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Open Access Publications from the University of California

Coping with irregular spatio-temporal sampling in sensor networks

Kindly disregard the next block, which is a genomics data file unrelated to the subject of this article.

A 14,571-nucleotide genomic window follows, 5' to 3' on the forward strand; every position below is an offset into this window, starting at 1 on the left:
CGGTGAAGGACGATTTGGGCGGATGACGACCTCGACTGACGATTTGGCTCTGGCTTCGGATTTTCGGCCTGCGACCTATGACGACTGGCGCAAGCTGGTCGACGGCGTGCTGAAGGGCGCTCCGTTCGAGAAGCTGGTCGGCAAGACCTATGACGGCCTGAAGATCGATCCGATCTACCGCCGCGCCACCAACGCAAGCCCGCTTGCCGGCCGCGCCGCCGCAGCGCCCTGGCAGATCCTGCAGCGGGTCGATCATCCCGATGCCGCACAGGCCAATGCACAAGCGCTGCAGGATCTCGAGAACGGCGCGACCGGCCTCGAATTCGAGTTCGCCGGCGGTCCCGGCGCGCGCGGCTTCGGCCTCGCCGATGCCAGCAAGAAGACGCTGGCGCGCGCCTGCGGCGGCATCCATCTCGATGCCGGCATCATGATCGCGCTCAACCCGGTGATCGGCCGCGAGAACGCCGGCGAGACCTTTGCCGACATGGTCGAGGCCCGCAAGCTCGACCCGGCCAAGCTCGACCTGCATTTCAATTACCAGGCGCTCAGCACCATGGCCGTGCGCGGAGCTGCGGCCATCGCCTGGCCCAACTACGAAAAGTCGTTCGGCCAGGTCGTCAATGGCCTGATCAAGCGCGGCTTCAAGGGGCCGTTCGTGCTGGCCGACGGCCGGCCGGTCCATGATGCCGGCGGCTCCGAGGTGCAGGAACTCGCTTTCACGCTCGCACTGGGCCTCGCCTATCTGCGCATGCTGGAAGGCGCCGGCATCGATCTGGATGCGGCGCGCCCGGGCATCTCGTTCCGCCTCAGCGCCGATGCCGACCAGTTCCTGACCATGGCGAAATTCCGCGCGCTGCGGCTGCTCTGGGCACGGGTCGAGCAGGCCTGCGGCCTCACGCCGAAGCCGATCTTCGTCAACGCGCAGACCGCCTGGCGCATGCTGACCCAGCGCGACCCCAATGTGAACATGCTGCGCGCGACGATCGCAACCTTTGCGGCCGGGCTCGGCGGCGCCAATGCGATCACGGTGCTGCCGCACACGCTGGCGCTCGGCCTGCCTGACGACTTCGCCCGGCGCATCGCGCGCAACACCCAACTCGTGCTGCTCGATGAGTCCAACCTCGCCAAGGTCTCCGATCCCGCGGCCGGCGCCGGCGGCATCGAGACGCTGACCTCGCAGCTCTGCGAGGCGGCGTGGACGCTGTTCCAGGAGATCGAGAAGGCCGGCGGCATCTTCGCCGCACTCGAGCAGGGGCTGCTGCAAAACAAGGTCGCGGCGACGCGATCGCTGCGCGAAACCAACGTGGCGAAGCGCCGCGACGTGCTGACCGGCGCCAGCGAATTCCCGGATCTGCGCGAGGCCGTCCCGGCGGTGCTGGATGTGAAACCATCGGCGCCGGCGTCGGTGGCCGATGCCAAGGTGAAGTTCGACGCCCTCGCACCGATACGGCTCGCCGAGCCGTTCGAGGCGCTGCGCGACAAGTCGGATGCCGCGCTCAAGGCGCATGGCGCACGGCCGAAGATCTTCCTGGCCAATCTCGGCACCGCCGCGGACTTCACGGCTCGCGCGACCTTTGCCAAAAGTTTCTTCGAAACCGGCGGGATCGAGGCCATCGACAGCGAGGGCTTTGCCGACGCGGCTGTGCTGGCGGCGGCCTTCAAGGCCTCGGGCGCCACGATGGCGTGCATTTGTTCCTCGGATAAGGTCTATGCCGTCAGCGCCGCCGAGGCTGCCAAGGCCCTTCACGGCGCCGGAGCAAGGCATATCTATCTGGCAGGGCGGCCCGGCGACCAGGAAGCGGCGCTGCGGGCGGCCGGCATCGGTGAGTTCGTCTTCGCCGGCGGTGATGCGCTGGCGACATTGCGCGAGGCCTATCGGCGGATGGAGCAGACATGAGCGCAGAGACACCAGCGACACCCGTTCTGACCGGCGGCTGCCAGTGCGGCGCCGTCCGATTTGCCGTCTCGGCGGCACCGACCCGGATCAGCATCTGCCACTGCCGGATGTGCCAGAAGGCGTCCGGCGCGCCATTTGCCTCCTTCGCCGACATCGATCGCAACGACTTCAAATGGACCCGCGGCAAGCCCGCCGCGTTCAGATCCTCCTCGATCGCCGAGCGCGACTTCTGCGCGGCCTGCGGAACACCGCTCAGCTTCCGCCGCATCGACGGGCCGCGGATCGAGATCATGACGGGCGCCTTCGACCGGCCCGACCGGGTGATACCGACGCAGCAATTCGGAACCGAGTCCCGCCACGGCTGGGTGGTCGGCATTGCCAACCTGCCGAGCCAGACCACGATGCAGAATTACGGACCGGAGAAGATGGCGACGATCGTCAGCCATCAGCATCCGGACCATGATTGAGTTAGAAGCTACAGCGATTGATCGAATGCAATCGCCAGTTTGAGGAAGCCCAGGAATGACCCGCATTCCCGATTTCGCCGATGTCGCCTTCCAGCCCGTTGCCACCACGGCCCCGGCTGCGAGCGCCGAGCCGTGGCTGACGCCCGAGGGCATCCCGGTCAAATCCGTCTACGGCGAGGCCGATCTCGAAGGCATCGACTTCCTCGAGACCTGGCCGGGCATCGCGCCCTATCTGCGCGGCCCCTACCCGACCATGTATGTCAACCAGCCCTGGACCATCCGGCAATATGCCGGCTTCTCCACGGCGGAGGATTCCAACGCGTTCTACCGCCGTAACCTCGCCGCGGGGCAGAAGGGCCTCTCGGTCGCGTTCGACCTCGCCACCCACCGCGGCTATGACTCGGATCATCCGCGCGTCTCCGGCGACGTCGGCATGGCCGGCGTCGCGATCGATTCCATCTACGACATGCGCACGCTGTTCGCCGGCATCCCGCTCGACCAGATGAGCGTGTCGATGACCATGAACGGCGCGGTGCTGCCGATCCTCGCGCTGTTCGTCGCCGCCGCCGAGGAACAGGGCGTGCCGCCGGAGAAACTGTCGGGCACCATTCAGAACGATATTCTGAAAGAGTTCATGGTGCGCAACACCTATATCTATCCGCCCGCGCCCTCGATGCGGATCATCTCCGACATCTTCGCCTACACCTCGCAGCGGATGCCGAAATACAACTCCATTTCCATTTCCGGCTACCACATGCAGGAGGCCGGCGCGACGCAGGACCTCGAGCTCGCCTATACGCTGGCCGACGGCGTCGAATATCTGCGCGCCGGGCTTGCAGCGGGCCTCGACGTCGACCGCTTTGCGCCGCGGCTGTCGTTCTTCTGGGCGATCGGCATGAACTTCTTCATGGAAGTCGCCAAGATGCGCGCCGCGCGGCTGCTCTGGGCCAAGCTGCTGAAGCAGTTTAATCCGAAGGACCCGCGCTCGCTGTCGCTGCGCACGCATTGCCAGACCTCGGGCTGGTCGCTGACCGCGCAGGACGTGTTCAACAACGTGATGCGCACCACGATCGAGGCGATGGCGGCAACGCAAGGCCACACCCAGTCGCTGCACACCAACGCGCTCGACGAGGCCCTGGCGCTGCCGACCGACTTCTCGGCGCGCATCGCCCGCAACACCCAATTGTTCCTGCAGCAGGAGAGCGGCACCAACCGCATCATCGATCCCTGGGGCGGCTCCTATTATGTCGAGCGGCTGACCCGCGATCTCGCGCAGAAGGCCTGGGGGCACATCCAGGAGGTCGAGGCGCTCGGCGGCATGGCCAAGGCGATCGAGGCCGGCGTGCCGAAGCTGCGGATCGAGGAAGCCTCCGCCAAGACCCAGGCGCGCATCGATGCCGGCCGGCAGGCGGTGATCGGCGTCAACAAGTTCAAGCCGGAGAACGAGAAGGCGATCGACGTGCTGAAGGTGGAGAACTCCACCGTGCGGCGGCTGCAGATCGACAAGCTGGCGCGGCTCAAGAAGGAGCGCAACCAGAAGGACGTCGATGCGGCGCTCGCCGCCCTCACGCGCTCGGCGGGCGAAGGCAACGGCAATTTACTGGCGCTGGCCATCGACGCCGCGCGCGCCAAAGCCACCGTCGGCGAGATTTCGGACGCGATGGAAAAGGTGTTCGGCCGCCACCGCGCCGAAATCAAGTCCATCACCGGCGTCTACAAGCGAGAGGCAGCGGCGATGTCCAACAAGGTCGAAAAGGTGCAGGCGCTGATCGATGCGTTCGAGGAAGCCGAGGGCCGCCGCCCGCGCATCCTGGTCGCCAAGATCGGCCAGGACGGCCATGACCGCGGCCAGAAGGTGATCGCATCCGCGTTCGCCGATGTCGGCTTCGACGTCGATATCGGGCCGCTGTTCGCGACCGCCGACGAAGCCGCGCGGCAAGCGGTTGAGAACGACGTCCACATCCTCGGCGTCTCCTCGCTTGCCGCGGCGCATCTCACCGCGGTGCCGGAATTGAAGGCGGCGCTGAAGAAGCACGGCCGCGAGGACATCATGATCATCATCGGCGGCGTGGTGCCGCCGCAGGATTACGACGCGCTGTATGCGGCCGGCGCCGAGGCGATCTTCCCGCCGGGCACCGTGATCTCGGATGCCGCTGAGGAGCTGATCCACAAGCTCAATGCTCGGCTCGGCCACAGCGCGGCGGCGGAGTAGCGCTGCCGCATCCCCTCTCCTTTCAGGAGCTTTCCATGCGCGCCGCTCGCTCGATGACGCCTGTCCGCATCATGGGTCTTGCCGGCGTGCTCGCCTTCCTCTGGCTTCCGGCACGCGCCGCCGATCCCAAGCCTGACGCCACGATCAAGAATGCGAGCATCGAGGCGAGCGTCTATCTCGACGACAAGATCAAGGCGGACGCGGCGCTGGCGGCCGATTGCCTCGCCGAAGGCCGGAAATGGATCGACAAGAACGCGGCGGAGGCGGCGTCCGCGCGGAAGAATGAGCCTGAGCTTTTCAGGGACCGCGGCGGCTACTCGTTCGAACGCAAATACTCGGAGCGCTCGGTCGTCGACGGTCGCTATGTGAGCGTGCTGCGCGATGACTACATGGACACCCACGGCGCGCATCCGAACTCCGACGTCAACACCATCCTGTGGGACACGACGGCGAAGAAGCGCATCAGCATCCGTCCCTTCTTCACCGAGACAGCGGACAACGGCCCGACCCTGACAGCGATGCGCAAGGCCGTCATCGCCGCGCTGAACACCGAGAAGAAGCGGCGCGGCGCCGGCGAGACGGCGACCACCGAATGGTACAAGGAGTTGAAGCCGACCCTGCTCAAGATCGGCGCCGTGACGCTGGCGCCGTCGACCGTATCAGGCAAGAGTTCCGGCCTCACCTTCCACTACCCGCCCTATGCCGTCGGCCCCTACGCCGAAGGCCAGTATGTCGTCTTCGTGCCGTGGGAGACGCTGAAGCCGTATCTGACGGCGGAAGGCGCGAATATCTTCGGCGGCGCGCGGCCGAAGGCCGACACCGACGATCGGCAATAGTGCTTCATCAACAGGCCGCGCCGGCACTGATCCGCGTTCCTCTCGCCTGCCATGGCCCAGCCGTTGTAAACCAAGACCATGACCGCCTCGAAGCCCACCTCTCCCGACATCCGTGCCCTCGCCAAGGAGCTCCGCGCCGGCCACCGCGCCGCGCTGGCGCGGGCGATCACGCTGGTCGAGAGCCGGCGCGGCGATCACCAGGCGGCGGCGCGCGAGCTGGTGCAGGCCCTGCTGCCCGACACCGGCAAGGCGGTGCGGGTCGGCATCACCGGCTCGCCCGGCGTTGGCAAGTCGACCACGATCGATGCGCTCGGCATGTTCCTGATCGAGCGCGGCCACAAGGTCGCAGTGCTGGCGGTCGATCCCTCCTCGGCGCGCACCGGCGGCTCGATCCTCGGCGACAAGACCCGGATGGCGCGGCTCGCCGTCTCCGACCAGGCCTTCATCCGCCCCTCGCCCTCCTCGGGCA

Wireless sensor networks have attracted attention from a diverse set of researchers, due to the unique combination of distributed, resource and data processing constraints. However, until now, the lack of real sensor network deployments have resulted in ad-hoc assumptions on a wide range of issues including topology characteristics and data distribution. As deployments of sensor networks become more widespread [1, 2], many of these assumptions need to be revisited. This paper deals with the fundamental issue of spatio-temporal irregularity in sensor networks We make the case for the existence of such irregular spatio-temporal sampling, and show that it impacts many performance issues in sensor networks. For instance, data aggregation schemes provide inaccurate results, compression efficiency is dramatically reduced, data storage skews storage load among nodes and incurs significantly greater routing overhead. To mitigate the impact of irregularity, we outline a spectrum of solutions. For data aggregation and compression, we propose the use of spatial interpolation of data (first suggested by Ganeriwal et al in [3]) and temporal signal segmentation followed by alignment. To reduce the cost of data-centric storage and routing, we propose the use of virtualization, and boundary detection.

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